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Published:Tuesday, June 18, 2019 10:04 PM

Indian Solar Sector- Overall Positive Outlook but Manufacturing Challenges Ahead

Indian Solar Sector- Overall Positive Outlook but Manufacturing Challenges Ahead

For Indian Solar sector, 2018 has been an attempting year with Policy change in China, tender cancellations and tax/duties being levied upon the domestic solar panels manufacturing sector. Almost 35 GW of Solar projects were tendered between Jan-September 2018 in India, whereupon just 13 GW projects were auctioned towards the finish of 2018. However, India has installed additional 7.1 GW Solar in FY 2019. In any case, FY 2020 guarantees to bring more chances and better outcomes for Solar panel installments in the nation. Currently India has 29.4 GW solar installed capacity.
Presently, Solar has 36.7% share in India’s Renewable installed capacity. India is hoping to add 10 GW to 15 GW renewable energy capacity in 2019, out of which Solar would represent the significant part.
New solar energy park development and achieving operational status will play a major role in adding solar capacity in 2019. While the Government’s focus on rooftop solar power growth will lead to increase in awareness and involvement of common man into the transition. India is expected to add nearly 2 GW of new rooftop solar energy capacity, which will double rooftop Solar’s growth trajectory from 2018. Energy storage market is expected to get a boost as rooftop solar projects become more viable for industry, commercial, and residential consumers.
The states like Rajasthan, Andhra Pradesh, Tamil Nadu and Karnataka will keep on adding to Indian Solar based development and is relied upon to represent over 75% solar based capacity addition in 2019. Floating solar power projects will gain priority in 2019 and research indicates that near about 80 MW of new floating solar capacity is expected to be added within this current year.
Challenges in Path
Although, there are new opportunities ahead for solar energy to grow, there are several challenges as well like power evacuation and distribution issues, safeguard duty, Poor response to projects that are standing in path to fasten up solarization of the country.
The 25% safeguarding duty applied to solar cells and modules from China and Malaysia has caused the slowdown of solarization in India. There is a fall of 27.8% in the amount of new solar capacity added last year, compared to 2017. The imposition of safeguard duty has also affected the tariff of solar projects in India. After July 2019, the safeguard duty will decrease by 5% which will be a small relief for project developers across the country.
The big auctions linked with manufacturing capacity are unsuccessful to attract the bidders. A 10 GW tender got cancelled due to no response from industry players. Similarly, 6 GW solar tender is also getting extensions and till now got no response. Indian government is unlikely to renew safeguarding duties after two years, due to their lack of effectiveness in boosting domestic solar manufacturing.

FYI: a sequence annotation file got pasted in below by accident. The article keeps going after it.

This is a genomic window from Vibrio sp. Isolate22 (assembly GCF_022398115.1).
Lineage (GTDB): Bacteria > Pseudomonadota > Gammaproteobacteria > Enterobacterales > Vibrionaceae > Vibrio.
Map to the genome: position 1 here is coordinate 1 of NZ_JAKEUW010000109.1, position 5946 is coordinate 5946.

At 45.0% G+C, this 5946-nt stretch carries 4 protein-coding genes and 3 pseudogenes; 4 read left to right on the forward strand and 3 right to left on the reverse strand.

The Investment in Solar Renewable energy sector has also become an issue due to lack of evacuation infrastructure and poor distribution problem. The performance of State Discoms has always been a concern and expanding gap between dues payment against power purchase cost has been increasing notably.
Way Forward
The Indian government has set up schemes to support solar – including new capacity for government use; Increased renewable power obligations; waiving inter-state transmission charges for solar and wind projects for 25 years; drawing up a new National Electricity Plan to develop transmission systems and incorporate 175 GW of renewables into the grid by 2022; and implementing KUSUM program to help farmers install solar pumps and grid-connected PV projects.
That is all on top of the aggressive growth targets and large number of capacity tenders being held, particularly for the development of solar parks and ‘ultra-mega’ solar projects. An increasing focus on rooftop solar also has the potential to bypass the land availability and acquisition. The government has implemented a string of programs to promote rooftop solar which offer financial support and subsidies for residential, social and institutional PV systems.
The imposition of safeguarding duty on Chinese and Malaysian products has caused significant rise in cell import volumes from Thailand and Vietnam. The Developers will be able to seek alternative sources of cheap solar equipment against a backdrop of falling prices. Though, the government has clarified on applicability of GST from 1st Jan 2019 and recently released CPSU scheme to promote domestic manufacturers, yet more efforts are needed to support solar.
The government has also attempted to reduce the financial risks and implementation costs associated with solar project development by improving the facilitation of concessional loans from lenders such as the World Bank and the Asian Development bank which have committed strong financial support. Upcoming short term market power sale of solar will give a boost to solar energy in India. With all the support might be able to reach 100 GW solar target till 2022. 

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